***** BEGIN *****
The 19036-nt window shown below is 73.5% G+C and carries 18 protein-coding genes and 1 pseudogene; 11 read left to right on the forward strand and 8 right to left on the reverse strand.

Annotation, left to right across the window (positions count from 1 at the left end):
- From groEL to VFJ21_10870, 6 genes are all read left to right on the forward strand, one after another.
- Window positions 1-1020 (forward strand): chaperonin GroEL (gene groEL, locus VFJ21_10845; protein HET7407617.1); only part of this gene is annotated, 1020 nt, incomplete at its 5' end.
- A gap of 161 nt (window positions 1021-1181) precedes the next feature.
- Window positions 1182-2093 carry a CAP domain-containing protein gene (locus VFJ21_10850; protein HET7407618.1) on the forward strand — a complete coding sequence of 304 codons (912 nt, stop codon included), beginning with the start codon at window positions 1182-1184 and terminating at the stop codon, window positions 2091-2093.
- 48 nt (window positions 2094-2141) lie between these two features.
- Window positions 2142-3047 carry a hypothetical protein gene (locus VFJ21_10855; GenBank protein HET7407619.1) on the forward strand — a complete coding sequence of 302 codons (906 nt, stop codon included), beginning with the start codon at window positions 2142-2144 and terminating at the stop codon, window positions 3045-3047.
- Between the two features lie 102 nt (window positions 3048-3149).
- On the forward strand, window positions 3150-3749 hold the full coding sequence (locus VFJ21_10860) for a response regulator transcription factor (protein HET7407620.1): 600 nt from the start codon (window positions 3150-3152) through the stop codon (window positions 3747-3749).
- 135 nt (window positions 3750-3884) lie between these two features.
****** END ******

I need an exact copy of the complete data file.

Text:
The 19036-nt window shown below is 73.5% G+C and carries 18 protein-coding genes and 1 pseudogene; 11 read left to right on the forward strand and 8 right to left on the reverse strand.

Annotation, left to right across the window (positions count from 1 at the left end):
- From groEL to VFJ21_10870, 6 genes are all read left to right on the forward strand, one after another.
- Window positions 1-1020 (forward strand): chaperonin GroEL (gene groEL, locus VFJ21_10845; protein HET7407617.1); only part of this gene is annotated, 1020 nt, incomplete at its 5' end.
- A gap of 161 nt (window positions 1021-1181) precedes the next feature.
- Window positions 1182-2093 carry a CAP domain-containing protein gene (locus VFJ21_10850; protein HET7407618.1) on the forward strand — a complete coding sequence of 304 codons (912 nt, stop codon included), beginning with the start codon at window positions 1182-1184 and terminating at the stop codon, window positions 2091-2093.
- 48 nt (window positions 2094-2141) lie between these two features.
- Window positions 2142-3047 carry a hypothetical protein gene (locus VFJ21_10855; GenBank protein HET7407619.1) on the forward strand — a complete coding sequence of 302 codons (906 nt, stop codon included), beginning with the start codon at window positions 2142-2144 and terminating at the stop codon, window positions 3045-3047.
- Between the two features lie 102 nt (window positions 3048-3149).
- On the forward strand, window positions 3150-3749 hold the full coding sequence (locus VFJ21_10860) for a response regulator transcription factor (protein HET7407620.1): 600 nt from the start codon (window positions 3150-3152) through the stop codon (window positions 3747-3749).
- 135 nt (window positions 3750-3884) lie between these two features.